Steel corrodes and rusts, cementing cracks and sharp rocks poke holes in pit linings . Leaks occur in all stages of the oil and gas drilling process:

- in well casings

- in valves

- in lined pits holding fracking fluids, produced water or rock debris from drilling

- in tanks holding condensate or other toxic fluids

- in pipelines and tanker trucks moving natural gas or oil to different locations

Condensates are hydrocarbon gases that become liquid during the production process.

Leaks increase over time

In November 2011, Karlis Muehlenbachs, a geochemist at the University of Alberta, presented at the "Managing the Risks of Shale Gas" conference in Washington D.C.

Muehlenbachs has been fingerprinting leaking gases since 1994 and is a leading authority on identifying the unique carbon fingerprint or isotopes of shale and conventional gases.

He says regulators must do better baseline groundwater testing and rigorously check wells for leakage. He also says that hydraulic fracking may create more leaks in wellbores over time.

"They'll frack each well up to 20 times. Each time the pressure will shudder and bang the pipes in the wellbore. The cement is hard and the steel is soft. If you do it all the time you are going to break bonds and cause leaks. It's a real major issue," said Muehlenbachs.

Whenever methane leaks from one well into a neighboring wellsite, "industry says let's fix the leaks," says Muehlenbachs. "But as soon as the leaks enter groundwater, everyone abandons the same logic and technology and says it can't happen and the denials come out."

Although petroleum engineers now admit that companies routinely blast fluids and gas into other industry wells hundreds of meters away (British Columbia, Texas and North Dakota have all documented such cases), they still claim that "fracture communication incidents" can't happen with groundwater. Muehlenbachs, who has documented numerous cases of groundwater contamination, calls such denials dishonest.

Oil & Gas Industry Spills and Releases, Oct. 13, 2011
Response by COGCC to Denver Post articles on Sept. 12 & 13, 2011

August 12, 2011 spill: This was a historic spill, discovered when a pipeline was tested as required by Rule 1101 and a corrosion hole was detected. The volume of fluids spilled is unknown. The operator closed off the leak area, repaired the pipeline, and collected soil and groundwater samples for laboratory analysis. The soil samples met state standards, but the groundwater samples exceeded state standards for benzene and toluene. These compounds are naturally occurring constituents of the condensate (liquid hydrocarbon) produced by the wells in the area. The operator subsequently removed approximately 250 cubic yards of affected soils and 2,760 gallons of affected groundwater to an authorized disposal site.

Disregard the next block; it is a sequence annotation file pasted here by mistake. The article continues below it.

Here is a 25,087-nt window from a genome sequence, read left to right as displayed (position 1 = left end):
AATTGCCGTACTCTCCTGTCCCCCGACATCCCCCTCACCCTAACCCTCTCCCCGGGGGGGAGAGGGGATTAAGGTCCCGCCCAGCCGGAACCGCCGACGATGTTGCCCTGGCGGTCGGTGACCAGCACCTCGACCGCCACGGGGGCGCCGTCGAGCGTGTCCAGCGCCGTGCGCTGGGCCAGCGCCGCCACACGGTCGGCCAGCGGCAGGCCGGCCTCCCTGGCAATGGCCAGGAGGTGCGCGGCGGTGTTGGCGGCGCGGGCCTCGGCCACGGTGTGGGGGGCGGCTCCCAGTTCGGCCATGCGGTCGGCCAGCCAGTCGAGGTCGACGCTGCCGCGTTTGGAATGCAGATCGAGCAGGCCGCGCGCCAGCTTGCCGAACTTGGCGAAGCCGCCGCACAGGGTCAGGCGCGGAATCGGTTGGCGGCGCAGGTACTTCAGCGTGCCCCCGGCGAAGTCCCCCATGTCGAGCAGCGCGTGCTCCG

August 22, 2011 spill: Condensate and gas were released into the ground through a corrosion hole in a pipeline . Surface water sampling detected no contaminants 800 feet downstream of the leak. No spilled material was released into or reached Boulder Creek. Groundwater present near the damaged pipeline had detectable levels of benzene, toluene and xylenes above state limits. Approximately 1,100 cubic yards of affected soil and 12,600 gallons of affected water were removed and transported for disposal.

August 24, 2011 spill: Company personnel discovered a leak in an oil tank during a routine daily inspection. The operator closed off the leak area, removed the damaged tank and excavated approximately 115 cubic yards of affected soil. Shallow groundwater beneath the soil was sampled and found to contain benzene levels over state standards. Therefore, about 14,700 gallons of affected groundwater were removed as well.

COGCC - Oil & Gas Industry Spills and Releases

COGCC Rule 341 requires operators to continuously monitor and record the bradenhead annular pressure during hydraulic fracturing and to notify the COGCC as soon as practicable if the pressure increases more than 200 psig. This provides prompt notice to the operator and the COGCC of circumstances indicating that fracturing fluids may have escaped the producing reservoir. Rule 327 requires operators to report loss of well control as soon as practicable, but in not less than 24 hours.

Response of COGCC to the STRONGER Hydraulic Fracturing Questionnaire, June 13, 2011 COGCC_Response_To_STRONGER_06132011.pdf


Fracking Contamination 'Will Get Worse'


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